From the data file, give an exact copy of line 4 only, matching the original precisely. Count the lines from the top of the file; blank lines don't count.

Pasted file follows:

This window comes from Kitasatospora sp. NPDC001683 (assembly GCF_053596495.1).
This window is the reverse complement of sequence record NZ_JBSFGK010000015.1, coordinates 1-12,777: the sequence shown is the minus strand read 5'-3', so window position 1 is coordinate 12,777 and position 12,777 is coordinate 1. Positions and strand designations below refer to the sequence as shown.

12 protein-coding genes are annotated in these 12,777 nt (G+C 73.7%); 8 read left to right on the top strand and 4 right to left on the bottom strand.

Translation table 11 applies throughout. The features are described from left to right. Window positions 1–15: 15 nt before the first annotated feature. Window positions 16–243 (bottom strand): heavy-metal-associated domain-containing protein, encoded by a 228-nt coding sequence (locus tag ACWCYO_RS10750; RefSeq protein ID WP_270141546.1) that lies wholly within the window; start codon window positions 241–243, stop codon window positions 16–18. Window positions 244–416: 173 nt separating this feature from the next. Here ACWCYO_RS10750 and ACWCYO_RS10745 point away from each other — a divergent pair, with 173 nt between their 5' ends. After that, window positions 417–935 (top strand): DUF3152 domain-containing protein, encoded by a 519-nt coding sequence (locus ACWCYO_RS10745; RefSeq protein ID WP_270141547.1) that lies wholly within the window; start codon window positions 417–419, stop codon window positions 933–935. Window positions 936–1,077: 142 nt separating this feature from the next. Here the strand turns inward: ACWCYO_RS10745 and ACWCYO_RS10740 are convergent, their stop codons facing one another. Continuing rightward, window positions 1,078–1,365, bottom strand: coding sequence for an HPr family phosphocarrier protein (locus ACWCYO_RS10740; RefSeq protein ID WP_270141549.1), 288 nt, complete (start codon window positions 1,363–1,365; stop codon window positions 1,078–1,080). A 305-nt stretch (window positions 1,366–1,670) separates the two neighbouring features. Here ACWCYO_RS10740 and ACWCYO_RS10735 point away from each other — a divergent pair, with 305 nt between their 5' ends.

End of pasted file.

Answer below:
Translation table 11 applies throughout. The features are described from left to right. Window positions 1–15: 15 nt before the first annotated feature. Window positions 16–243 (bottom strand): heavy-metal-associated domain-containing protein, encoded by a 228-nt coding sequence (locus tag ACWCYO_RS10750; RefSeq protein ID WP_270141546.1) that lies wholly within the window; start codon window positions 241–243, stop codon window positions 16–18. Window positions 244–416: 173 nt separating this feature from the next. Here ACWCYO_RS10750 and ACWCYO_RS10745 point away from each other — a divergent pair, with 173 nt between their 5' ends. After that, window positions 417–935 (top strand): DUF3152 domain-containing protein, encoded by a 519-nt coding sequence (locus ACWCYO_RS10745; RefSeq protein ID WP_270141547.1) that lies wholly within the window; start codon window positions 417–419, stop codon window positions 933–935. Window positions 936–1,077: 142 nt separating this feature from the next. Here the strand turns inward: ACWCYO_RS10745 and ACWCYO_RS10740 are convergent, their stop codons facing one another. Continuing rightward, window positions 1,078–1,365, bottom strand: coding sequence for an HPr family phosphocarrier protein (locus ACWCYO_RS10740; RefSeq protein ID WP_270141549.1), 288 nt, complete (start codon window positions 1,363–1,365; stop codon window positions 1,078–1,080). A 305-nt stretch (window positions 1,366–1,670) separates the two neighbouring features. Here ACWCYO_RS10740 and ACWCYO_RS10735 point away from each other — a divergent pair, with 305 nt between their 5' ends.